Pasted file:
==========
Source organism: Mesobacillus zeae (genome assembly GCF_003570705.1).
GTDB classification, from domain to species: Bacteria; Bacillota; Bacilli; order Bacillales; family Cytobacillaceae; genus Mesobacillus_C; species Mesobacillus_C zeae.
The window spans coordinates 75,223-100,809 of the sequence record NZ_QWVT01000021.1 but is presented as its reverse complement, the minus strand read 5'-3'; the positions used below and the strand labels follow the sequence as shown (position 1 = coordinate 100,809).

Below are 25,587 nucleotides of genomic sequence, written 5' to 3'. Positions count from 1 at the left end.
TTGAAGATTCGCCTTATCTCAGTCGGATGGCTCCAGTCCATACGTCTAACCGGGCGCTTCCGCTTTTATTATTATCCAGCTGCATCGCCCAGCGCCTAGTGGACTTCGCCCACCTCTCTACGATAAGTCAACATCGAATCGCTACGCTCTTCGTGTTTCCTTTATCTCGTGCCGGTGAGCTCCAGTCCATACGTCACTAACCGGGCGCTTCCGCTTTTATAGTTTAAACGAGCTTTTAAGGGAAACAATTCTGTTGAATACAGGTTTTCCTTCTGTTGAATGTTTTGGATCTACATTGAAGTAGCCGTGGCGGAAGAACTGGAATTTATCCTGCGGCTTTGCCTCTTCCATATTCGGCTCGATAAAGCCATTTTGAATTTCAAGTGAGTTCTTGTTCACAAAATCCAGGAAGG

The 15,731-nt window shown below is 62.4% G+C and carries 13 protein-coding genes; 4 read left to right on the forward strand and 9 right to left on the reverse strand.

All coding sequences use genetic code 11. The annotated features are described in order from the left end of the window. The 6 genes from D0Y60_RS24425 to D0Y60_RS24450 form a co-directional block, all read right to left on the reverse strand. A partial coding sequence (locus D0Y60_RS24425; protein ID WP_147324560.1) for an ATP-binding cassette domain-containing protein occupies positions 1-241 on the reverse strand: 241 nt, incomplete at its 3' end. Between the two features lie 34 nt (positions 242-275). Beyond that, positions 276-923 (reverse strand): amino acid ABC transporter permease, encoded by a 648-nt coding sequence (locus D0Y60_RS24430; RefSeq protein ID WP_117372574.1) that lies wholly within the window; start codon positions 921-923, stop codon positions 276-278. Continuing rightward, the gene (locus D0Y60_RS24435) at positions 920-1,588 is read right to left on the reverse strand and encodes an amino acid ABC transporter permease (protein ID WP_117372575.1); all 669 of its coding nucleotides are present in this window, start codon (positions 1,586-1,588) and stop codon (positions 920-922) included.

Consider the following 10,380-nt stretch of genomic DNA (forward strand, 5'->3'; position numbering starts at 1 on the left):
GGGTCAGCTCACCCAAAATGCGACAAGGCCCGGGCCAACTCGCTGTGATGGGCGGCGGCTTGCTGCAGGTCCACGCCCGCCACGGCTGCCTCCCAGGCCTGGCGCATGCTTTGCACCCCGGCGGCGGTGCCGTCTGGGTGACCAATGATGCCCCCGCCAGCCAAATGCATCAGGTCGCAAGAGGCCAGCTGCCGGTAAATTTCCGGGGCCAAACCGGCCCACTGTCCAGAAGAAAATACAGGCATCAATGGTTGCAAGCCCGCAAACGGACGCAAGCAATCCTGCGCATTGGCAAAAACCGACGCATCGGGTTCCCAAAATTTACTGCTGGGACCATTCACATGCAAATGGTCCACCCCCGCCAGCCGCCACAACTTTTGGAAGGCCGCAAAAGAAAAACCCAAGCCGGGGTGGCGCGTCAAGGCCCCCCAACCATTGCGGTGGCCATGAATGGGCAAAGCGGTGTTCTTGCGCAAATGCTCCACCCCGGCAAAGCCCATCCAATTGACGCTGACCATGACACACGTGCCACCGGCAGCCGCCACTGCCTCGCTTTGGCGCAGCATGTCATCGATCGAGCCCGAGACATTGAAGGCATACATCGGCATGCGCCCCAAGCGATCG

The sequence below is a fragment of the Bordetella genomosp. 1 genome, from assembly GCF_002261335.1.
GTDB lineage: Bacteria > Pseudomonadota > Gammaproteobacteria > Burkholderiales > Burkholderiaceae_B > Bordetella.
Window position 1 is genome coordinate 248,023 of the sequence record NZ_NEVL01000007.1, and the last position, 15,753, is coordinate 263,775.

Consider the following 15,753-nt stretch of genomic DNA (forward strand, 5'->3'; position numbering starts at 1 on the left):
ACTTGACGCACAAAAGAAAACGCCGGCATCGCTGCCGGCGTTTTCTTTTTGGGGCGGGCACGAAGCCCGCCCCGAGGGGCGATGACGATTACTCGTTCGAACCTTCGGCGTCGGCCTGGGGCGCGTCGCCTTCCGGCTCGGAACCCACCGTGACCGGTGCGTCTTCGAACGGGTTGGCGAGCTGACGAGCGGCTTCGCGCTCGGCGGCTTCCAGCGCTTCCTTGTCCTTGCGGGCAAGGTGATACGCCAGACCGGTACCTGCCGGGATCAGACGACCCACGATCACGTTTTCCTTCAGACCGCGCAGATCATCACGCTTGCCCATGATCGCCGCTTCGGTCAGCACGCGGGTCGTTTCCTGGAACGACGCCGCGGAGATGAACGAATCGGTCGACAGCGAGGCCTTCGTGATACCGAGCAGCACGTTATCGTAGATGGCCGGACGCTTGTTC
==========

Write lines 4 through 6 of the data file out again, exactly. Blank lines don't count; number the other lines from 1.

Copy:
Below are 25,587 nucleotides of genomic sequence, written 5' to 3'. Positions count from 1 at the left end.
TTGAAGATTCGCCTTATCTCAGTCGGATGGCTCCAGTCCATACGTCTAACCGGGCGCTTCCGCTTTTATTATTATCCAGCTGCATCGCCCAGCGCCTAGTGGACTTCGCCCACCTCTCTACGATAAGTCAACATCGAATCGCTACGCTCTTCGTGTTTCCTTTATCTCGTGCCGGTGAGCTCCAGTCCATACGTCACTAACCGGGCGCTTCCGCTTTTATAGTTTAAACGAGCTTTTAAGGGAAACAATTCTGTTGAATACAGGTTTTCCTTCTGTTGAATGTTTTGGATCTACATTGAAGTAGCCGTGGCGGAAGAACTGGAATTTATCCTGCGGCTTTGCCTCTTCCATATTCGGCTCGATAAAGCCATTTTGAATTTCAAGTGAGTTCTTGTTCACAAAATCCAGGAAGG

The 15,731-nt window shown below is 62.4% G+C and carries 13 protein-coding genes; 4 read left to right on the forward strand and 9 right to left on the reverse strand.